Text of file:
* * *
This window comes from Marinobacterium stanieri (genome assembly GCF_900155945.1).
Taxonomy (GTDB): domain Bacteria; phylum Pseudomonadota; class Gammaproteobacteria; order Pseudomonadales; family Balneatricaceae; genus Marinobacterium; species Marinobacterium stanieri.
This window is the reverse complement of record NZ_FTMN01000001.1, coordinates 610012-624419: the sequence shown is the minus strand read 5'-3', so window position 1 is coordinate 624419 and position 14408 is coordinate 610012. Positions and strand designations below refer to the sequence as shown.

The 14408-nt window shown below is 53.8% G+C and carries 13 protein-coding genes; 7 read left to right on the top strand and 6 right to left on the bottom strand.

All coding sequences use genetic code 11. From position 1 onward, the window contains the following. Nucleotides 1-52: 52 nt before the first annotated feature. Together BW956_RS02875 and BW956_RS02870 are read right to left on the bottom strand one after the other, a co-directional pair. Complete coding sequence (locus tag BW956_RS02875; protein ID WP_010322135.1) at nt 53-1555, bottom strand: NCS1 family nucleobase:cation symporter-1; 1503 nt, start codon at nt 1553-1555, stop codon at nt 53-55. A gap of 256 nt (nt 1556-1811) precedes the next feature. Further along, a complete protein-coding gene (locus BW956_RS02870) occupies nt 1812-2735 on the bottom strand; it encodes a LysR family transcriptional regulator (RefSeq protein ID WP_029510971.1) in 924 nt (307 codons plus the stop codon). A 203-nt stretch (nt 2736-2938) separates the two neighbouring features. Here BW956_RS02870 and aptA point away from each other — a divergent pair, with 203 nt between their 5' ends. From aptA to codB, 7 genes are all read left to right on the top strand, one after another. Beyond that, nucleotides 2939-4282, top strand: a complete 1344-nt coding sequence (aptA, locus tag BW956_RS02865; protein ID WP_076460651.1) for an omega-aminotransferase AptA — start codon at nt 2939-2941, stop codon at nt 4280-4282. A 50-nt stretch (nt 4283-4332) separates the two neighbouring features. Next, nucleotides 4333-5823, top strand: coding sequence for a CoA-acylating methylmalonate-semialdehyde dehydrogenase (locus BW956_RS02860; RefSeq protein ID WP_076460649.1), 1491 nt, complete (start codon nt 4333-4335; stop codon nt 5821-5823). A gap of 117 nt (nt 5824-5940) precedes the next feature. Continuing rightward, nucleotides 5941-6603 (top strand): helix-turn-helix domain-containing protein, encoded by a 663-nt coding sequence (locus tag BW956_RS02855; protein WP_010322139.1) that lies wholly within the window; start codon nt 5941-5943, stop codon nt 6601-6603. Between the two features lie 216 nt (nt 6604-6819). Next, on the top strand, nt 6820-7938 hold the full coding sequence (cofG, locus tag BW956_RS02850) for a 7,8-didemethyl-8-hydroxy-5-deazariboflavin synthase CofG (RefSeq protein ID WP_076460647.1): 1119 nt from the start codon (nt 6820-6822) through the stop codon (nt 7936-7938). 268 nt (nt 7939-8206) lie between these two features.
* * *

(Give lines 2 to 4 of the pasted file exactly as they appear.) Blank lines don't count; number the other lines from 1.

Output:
Taxonomy (GTDB): domain Bacteria; phylum Pseudomonadota; class Gammaproteobacteria; order Pseudomonadales; family Balneatricaceae; genus Marinobacterium; species Marinobacterium stanieri.
This window is the reverse complement of record NZ_FTMN01000001.1, coordinates 610012-624419: the sequence shown is the minus strand read 5'-3', so window position 1 is coordinate 624419 and position 14408 is coordinate 610012. Positions and strand designations below refer to the sequence as shown.

The 14408-nt window shown below is 53.8% G+C and carries 13 protein-coding genes; 7 read left to right on the top strand and 6 right to left on the bottom strand.